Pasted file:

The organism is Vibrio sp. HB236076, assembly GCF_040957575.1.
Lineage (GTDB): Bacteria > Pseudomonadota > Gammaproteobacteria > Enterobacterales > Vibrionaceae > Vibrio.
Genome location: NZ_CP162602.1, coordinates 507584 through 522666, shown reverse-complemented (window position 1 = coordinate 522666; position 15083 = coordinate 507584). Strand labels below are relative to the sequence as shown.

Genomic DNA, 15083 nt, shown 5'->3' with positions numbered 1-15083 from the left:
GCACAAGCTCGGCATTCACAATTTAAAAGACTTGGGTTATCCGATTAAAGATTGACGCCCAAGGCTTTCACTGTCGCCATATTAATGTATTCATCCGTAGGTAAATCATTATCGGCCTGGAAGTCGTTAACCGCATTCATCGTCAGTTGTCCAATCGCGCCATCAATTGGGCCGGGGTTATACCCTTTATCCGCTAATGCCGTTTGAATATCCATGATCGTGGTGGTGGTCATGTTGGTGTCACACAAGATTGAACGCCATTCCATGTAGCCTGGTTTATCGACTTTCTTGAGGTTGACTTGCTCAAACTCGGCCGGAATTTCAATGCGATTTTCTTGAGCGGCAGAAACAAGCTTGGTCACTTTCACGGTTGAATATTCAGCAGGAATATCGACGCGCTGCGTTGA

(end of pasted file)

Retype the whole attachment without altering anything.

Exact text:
The organism is Vibrio sp. HB236076, assembly GCF_040957575.1.
Lineage (GTDB): Bacteria > Pseudomonadota > Gammaproteobacteria > Enterobacterales > Vibrionaceae > Vibrio.
Genome location: NZ_CP162602.1, coordinates 507584 through 522666, shown reverse-complemented (window position 1 = coordinate 522666; position 15083 = coordinate 507584). Strand labels below are relative to the sequence as shown.

Genomic DNA, 15083 nt, shown 5'->3' with positions numbered 1-15083 from the left:
GCACAAGCTCGGCATTCACAATTTAAAAGACTTGGGTTATCCGATTAAAGATTGACGCCCAAGGCTTTCACTGTCGCCATATTAATGTATTCATCCGTAGGTAAATCATTATCGGCCTGGAAGTCGTTAACCGCATTCATCGTCAGTTGTCCAATCGCGCCATCAATTGGGCCGGGGTTATACCCTTTATCCGCTAATGCCGTTTGAATATCCATGATCGTGGTGGTGGTCATGTTGGTGTCACACAAGATTGAACGCCATTCCATGTAGCCTGGTTTATCGACTTTCTTGAGGTTGACTTGCTCAAACTCGGCCGGAATTTCAATGCGATTTTCTTGAGCGGCAGAAACAAGCTTGGTCACTTTCACGGTTGAATATTCAGCAGGAATATCGACGCGCTGCGTTGA